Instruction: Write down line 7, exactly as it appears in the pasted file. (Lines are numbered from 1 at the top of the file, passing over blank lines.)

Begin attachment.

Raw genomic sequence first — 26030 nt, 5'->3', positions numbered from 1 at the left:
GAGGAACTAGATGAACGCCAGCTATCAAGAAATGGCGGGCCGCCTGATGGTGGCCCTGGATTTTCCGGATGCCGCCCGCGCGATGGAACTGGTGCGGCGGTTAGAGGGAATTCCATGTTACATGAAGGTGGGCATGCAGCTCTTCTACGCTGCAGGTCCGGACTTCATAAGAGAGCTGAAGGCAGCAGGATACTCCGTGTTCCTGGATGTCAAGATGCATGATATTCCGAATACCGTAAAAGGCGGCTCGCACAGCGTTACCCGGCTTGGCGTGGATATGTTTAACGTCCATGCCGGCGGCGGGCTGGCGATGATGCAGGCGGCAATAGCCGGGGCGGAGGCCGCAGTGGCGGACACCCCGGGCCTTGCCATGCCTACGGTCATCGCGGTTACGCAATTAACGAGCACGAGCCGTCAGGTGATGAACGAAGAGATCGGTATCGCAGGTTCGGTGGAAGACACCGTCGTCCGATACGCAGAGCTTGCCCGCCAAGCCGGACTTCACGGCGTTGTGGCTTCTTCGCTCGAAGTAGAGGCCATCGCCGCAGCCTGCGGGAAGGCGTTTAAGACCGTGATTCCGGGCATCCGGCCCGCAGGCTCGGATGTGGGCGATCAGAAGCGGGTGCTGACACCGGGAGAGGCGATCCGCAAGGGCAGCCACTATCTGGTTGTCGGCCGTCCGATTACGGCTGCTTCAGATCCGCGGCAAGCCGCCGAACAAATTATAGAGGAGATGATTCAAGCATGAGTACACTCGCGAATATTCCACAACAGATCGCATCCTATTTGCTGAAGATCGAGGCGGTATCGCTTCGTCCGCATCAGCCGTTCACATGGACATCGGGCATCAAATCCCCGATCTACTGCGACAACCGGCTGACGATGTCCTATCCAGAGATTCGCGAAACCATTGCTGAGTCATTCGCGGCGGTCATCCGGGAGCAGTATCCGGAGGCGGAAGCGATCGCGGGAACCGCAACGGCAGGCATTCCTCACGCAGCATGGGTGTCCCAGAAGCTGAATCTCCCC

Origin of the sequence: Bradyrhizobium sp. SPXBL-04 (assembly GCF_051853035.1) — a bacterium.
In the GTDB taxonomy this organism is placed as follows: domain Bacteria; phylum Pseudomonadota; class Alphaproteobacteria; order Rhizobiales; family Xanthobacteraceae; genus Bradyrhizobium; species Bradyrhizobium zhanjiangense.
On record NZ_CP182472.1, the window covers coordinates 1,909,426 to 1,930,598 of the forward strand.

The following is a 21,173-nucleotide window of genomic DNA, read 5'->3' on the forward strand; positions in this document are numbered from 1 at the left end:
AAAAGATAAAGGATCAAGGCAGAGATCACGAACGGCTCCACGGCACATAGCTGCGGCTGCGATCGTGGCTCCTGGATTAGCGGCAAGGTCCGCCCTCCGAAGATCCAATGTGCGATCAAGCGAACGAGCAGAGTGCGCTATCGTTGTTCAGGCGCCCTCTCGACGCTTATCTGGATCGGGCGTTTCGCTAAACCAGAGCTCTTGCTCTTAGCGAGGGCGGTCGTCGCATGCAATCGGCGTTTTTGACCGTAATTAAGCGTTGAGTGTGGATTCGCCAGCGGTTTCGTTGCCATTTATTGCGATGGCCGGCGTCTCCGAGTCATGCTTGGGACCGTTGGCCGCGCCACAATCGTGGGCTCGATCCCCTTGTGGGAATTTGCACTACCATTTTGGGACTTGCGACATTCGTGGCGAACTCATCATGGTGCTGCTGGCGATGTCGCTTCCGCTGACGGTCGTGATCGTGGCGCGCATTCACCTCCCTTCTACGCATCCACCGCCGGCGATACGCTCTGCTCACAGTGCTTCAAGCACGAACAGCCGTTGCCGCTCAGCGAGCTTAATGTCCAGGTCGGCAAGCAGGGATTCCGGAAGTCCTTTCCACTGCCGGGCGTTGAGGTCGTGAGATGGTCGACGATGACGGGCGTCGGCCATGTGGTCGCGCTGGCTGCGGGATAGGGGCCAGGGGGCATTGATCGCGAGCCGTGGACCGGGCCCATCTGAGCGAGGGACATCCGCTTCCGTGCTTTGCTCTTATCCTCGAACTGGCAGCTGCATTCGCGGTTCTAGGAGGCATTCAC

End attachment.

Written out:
AAAAGATAAAGGATCAAGGCAGAGATCACGAACGGCTCCACGGCACATAGCTGCGGCTGCGATCGTGGCTCCTGGATTAGCGGCAAGGTCCGCCCTCCGAAGATCCAATGTGCGATCAAGCGAACGAGCAGAGTGCGCTATCGTTGTTCAGGCGCCCTCTCGACGCTTATCTGGATCGGGCGTTTCGCTAAACCAGAGCTCTTGCTCTTAGCGAGGGCGGTCGTCGCATGCAATCGGCGTTTTTGACCGTAATTAAGCGTTGAGTGTGGATTCGCCAGCGGTTTCGTTGCCATTTATTGCGATGGCCGGCGTCTCCGAGTCATGCTTGGGACCGTTGGCCGCGCCACAATCGTGGGCTCGATCCCCTTGTGGGAATTTGCACTACCATTTTGGGACTTGCGACATTCGTGGCGAACTCATCATGGTGCTGCTGGCGATGTCGCTTCCGCTGACGGTCGTGATCGTGGCGCGCATTCACCTCCCTTCTACGCATCCACCGCCGGCGATACGCTCTGCTCACAGTGCTTCAAGCACGAACAGCCGTTGCCGCTCAGCGAGCTTAATGTCCAGGTCGGCAAGCAGGGATTCCGGAAGTCCTTTCCACTGCCGGGCGTTGAGGTCGTGAGATGGTCGACGATGACGGGCGTCGGCCATGTGGTCGCGCTGGCTGCGGGATAGGGGCCAGGGGGCATTGATCGCGAGCCGTGGACCGGGCCCATCTGAGCGAGGGACATCCGCTTCCGTGCTTTGCTCTTATCCTCGAACTGGCAGCTGCATTCGCGGTTCTAGGAGGCATTCAC